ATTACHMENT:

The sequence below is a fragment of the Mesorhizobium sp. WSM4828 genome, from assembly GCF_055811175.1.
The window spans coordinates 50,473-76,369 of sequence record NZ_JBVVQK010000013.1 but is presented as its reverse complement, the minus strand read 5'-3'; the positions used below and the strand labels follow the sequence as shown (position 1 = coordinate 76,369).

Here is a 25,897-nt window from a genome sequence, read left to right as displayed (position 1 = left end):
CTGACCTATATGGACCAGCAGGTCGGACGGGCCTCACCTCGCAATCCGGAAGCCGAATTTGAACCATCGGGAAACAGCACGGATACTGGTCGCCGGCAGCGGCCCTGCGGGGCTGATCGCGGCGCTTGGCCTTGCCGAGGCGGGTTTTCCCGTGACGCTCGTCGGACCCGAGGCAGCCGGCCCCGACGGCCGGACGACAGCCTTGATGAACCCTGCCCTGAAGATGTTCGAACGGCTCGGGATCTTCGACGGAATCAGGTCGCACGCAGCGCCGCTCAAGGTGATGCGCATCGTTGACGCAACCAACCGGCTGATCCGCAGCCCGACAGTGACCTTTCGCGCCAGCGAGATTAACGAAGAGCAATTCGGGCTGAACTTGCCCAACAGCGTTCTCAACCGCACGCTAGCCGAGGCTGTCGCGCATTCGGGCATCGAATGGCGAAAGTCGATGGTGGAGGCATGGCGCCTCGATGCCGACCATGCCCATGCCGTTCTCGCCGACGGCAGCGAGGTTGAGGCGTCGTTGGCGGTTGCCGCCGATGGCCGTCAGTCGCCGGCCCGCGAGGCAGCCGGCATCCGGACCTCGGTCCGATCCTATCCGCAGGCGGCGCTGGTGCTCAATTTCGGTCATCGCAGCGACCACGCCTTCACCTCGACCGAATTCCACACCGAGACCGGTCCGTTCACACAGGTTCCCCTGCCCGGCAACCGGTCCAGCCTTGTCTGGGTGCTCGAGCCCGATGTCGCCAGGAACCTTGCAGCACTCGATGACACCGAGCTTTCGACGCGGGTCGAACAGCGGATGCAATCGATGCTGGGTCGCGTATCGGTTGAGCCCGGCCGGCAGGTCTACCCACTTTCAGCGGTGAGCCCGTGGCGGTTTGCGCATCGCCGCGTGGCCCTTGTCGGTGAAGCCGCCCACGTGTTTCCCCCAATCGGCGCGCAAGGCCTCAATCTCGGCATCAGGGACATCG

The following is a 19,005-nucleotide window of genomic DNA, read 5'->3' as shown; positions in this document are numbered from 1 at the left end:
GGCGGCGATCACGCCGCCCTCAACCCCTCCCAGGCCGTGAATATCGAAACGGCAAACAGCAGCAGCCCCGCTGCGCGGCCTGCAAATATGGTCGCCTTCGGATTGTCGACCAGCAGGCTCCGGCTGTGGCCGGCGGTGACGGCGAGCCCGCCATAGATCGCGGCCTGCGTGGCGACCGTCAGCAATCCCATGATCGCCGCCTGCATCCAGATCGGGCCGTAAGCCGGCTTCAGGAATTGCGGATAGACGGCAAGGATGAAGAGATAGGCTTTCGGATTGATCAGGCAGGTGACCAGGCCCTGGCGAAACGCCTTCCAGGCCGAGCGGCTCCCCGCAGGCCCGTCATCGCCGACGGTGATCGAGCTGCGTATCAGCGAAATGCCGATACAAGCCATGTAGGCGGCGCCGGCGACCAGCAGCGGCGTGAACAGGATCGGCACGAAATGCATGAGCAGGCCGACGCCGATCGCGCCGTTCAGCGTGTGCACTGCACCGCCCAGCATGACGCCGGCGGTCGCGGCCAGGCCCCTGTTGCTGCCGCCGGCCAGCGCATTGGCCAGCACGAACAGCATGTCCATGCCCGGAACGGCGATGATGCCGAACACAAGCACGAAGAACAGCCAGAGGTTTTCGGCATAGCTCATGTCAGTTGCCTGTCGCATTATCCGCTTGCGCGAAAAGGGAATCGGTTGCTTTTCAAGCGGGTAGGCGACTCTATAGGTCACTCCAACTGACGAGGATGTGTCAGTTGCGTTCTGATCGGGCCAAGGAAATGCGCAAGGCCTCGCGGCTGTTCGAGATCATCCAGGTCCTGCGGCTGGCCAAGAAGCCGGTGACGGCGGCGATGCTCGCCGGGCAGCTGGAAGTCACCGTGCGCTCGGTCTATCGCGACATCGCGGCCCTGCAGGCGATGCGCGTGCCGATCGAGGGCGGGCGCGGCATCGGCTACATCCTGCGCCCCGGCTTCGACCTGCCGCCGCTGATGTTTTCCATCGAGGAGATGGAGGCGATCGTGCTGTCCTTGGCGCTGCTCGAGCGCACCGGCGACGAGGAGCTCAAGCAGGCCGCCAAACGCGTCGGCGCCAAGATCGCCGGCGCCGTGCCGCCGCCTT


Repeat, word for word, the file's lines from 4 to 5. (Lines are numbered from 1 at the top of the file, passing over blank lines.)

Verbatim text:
CTGACCTATATGGACCAGCAGGTCGGACGGGCCTCACCTCGCAATCCGGAAGCCGAATTTGAACCATCGGGAAACAGCACGGATACTGGTCGCCGGCAGCGGCCCTGCGGGGCTGATCGCGGCGCTTGGCCTTGCCGAGGCGGGTTTTCCCGTGACGCTCGTCGGACCCGAGGCAGCCGGCCCCGACGGCCGGACGACAGCCTTGATGAACCCTGCCCTGAAGATGTTCGAACGGCTCGGGATCTTCGACGGAATCAGGTCGCACGCAGCGCCGCTCAAGGTGATGCGCATCGTTGACGCAACCAACCGGCTGATCCGCAGCCCGACAGTGACCTTTCGCGCCAGCGAGATTAACGAAGAGCAATTCGGGCTGAACTTGCCCAACAGCGTTCTCAACCGCACGCTAGCCGAGGCTGTCGCGCATTCGGGCATCGAATGGCGAAAGTCGATGGTGGAGGCATGGCGCCTCGATGCCGACCATGCCCATGCCGTTCTCGCCGACGGCAGCGAGGTTGAGGCGTCGTTGGCGGTTGCCGCCGATGGCCGTCAGTCGCCGGCCCGCGAGGCAGCCGGCATCCGGACCTCGGTCCGATCCTATCCGCAGGCGGCGCTGGTGCTCAATTTCGGTCATCGCAGCGACCACGCCTTCACCTCGACCGAATTCCACACCGAGACCGGTCCGTTCACACAGGTTCCCCTGCCCGGCAACCGGTCCAGCCTTGTCTGGGTGCTCGAGCCCGATGTCGCCAGGAACCTTGCAGCACTCGATGACACCGAGCTTTCGACGCGGGTCGAACAGCGGATGCAATCGATGCTGGGTCGCGTATCGGTTGAGCCCGGCCGGCAGGTCTACCCACTTTCAGCGGTGAGCCCGTGGCGGTTTGCGCATCGCCGCGTGGCCCTTGTCGGTGAAGCCGCCCACGTGTTTCCCCCAATCGGCGCGCAAGGCCTCAATCTCGGCATCAGGGACATCG

The following is a 19,005-nucleotide window of genomic DNA, read 5'->3' as shown; positions in this document are numbered from 1 at the left end: